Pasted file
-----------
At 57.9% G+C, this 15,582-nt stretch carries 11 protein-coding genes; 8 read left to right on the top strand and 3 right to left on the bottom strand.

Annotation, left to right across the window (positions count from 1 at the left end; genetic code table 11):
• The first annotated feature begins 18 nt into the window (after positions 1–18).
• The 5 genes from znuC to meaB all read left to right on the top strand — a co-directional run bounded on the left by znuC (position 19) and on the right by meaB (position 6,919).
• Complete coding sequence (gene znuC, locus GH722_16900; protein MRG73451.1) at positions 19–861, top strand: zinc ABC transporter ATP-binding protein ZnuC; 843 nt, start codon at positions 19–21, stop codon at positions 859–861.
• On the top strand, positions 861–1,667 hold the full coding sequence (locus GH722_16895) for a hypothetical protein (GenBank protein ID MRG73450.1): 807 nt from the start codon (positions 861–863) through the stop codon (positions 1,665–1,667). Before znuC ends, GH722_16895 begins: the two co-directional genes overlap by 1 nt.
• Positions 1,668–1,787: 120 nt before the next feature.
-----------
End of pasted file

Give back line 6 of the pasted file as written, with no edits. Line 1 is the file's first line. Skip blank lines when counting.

• On the top strand, positions 861–1,667 hold the full coding sequence (locus GH722_16895) for a hypothetical protein (GenBank protein ID MRG73450.1): 807 nt from the start codon (positions 861–863) through the stop codon (positions 1,665–1,667). Before znuC ends, GH722_16895 begins: the two co-directional genes overlap by 1 nt.